Democrats' 2014 Strategy: 'I Don't Think You Run On The Past'

WASHINGTON -- Sen. Chuck Schumer (D-N.Y.) has a vision for this year's congressional midterm elections. Instead of the apocalyptic scenario of Democrats losing control of the Senate and cementing their minority status in the House, Schumer said he thinks the party can do just fine.

The theme Democrats must emphasize, he told a small group of reporters gathered around a table on Thursday afternoon, is "a fair shot."

"Why?" asked Schumer, teasing the grand reveal. "First, a fair shot symbolizes to most Americans what they want. They don’t want to be just put on a pedestal. They want an opportunity. It has an edge because it indicates you are really not getting a fair shot now. And many of our people will say: 'Give everyone a fair shot. Not just a few, not just the wealthy, etc.' ... It is optimistic. It is positive as opposed to negative. And it fits into every theme we have and we hope to use it and repeat it."

Repetition is a major ingredient in the Schumer playbook. It’s a discipline that he believes the Republican Party has mastered. And so, the New York Democrat said he has gotten approval from Majority Leader Harry Reid (D-Nev.) to "spend a good amount of time on this agenda" -– which includes a minimum wage hike, pay fairness, protecting Medicare, and combating income inequality. He's also consulted with the Democratic Senatorial Campaign Committee to ensure that the endangered members in Red States are comfortable.

"I will say that I think this agenda, if we do it right, will trump Obamacare as the number one issue, come November," Schumer said. "If we do it right."

But if the idea for Democrats is to campaign on giving people a fair shot, a natural question arises: Why haven't they gotten that already? After all, President Barack Obama has been in the Oval Office for more than five years, and Reid has been running the Senate since 2006. Is there not any room, momentum or requirement for the party to run on legislative accomplishments?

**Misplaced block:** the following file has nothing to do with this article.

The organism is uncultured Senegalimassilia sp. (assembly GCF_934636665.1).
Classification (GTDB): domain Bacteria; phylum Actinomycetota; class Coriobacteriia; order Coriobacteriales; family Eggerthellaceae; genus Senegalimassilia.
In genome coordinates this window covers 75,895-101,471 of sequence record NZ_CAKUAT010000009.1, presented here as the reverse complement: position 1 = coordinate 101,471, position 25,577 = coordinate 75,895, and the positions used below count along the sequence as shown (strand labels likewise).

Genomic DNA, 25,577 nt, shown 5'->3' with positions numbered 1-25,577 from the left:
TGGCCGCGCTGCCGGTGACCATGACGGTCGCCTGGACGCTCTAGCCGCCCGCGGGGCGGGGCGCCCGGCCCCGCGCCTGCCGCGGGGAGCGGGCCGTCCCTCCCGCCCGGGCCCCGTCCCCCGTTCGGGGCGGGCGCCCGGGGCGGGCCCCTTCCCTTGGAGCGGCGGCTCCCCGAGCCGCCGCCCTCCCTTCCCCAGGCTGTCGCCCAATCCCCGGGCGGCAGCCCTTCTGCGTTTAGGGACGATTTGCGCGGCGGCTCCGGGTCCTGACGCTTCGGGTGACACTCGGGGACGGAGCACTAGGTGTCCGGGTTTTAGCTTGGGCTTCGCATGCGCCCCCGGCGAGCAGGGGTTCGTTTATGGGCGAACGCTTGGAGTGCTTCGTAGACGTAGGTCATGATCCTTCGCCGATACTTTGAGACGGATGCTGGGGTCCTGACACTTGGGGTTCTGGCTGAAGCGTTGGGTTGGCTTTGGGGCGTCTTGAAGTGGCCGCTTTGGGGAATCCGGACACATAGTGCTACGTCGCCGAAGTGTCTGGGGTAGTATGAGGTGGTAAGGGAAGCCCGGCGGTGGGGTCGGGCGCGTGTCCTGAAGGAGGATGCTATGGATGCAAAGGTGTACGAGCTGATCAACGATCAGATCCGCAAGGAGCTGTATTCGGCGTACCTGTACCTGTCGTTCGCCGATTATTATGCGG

"The economy is getting a little better," Schumer replied when asked. "But when middle-class incomes are declining, I don’t think you run on the past."

The debate over how much Democrats can or should "run on the past" has been happening in earnest since 2010. Back then, the context was gloomier. The economic recovery was just taking hold, the health care law had passed under the most acrimonious circumstances, and tea party fervor had captivated the political press. In dire terms, strategists warned Democratic lawmakers to avoid talking about an improving economy.

"The hardest thing to do in all of political communications is how do you deal with a bad but somewhat improving economy," longtime strategist James Carville said at a May 2010 Christian Science Monitor breakfast. "And the skill, or the way to thread the needle in saying things are getting better when people don't feel like they are getting better."

The White House ultimately settled on a more retrospective message. The president, emphasizing the horrific mess he inherited while stressing that progress was being made, spoke often about a proverbial car that Republicans had driven into the ditch.

"Now they want the keys back. No!" Obama said at various campaign stops. "You can't drive. We don't want to have to go back into the ditch. We just got the car out."